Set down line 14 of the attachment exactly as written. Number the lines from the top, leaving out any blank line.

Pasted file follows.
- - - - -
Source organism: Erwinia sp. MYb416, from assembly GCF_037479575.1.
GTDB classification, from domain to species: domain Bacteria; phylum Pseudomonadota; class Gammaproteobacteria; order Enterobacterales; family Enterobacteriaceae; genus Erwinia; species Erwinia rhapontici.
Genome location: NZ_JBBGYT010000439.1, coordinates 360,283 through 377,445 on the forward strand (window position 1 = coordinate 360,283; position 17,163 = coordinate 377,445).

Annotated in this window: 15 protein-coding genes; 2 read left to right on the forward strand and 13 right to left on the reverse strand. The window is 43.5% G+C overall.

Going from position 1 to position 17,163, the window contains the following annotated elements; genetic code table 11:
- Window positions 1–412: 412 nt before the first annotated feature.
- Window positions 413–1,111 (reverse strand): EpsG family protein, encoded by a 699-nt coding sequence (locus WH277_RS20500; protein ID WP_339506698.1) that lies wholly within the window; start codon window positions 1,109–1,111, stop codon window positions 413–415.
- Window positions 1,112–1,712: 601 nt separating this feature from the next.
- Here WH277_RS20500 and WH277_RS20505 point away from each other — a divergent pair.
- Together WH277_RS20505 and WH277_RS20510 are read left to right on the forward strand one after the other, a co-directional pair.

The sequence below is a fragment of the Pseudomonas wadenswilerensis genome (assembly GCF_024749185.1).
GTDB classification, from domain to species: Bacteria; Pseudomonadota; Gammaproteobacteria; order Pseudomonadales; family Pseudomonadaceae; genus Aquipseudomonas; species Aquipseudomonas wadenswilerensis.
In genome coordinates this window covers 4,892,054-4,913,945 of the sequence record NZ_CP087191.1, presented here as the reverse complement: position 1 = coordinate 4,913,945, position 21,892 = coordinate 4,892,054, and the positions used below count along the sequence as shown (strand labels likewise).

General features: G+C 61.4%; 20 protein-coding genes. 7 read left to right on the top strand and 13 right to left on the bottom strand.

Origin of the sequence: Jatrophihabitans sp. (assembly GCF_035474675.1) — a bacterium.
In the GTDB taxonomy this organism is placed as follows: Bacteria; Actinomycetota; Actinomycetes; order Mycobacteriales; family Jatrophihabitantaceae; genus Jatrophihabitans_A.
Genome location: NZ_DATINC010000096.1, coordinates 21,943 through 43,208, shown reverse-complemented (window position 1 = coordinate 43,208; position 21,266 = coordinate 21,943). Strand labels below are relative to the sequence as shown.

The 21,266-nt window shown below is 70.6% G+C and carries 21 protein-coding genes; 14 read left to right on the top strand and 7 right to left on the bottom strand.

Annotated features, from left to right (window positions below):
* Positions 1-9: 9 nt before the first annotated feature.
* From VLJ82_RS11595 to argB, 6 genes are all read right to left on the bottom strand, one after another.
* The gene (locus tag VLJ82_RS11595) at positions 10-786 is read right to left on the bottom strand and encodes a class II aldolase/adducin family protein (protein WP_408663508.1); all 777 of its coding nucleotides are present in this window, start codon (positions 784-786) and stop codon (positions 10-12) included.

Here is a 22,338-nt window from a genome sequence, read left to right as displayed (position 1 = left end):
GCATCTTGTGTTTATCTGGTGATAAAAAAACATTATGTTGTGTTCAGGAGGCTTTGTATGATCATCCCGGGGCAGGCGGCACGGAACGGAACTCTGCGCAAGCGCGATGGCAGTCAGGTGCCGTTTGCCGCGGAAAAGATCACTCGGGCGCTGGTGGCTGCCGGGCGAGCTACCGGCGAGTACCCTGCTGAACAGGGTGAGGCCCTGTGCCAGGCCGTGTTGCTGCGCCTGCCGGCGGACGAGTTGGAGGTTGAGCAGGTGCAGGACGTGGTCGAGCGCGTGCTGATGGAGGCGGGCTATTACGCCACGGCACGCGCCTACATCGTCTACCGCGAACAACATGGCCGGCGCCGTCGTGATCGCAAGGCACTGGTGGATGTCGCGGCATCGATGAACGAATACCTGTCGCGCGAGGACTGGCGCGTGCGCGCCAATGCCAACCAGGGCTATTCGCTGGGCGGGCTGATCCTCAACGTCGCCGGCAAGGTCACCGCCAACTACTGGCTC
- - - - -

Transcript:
General features: G+C 61.4%; 20 protein-coding genes. 7 read left to right on the top strand and 13 right to left on the bottom strand.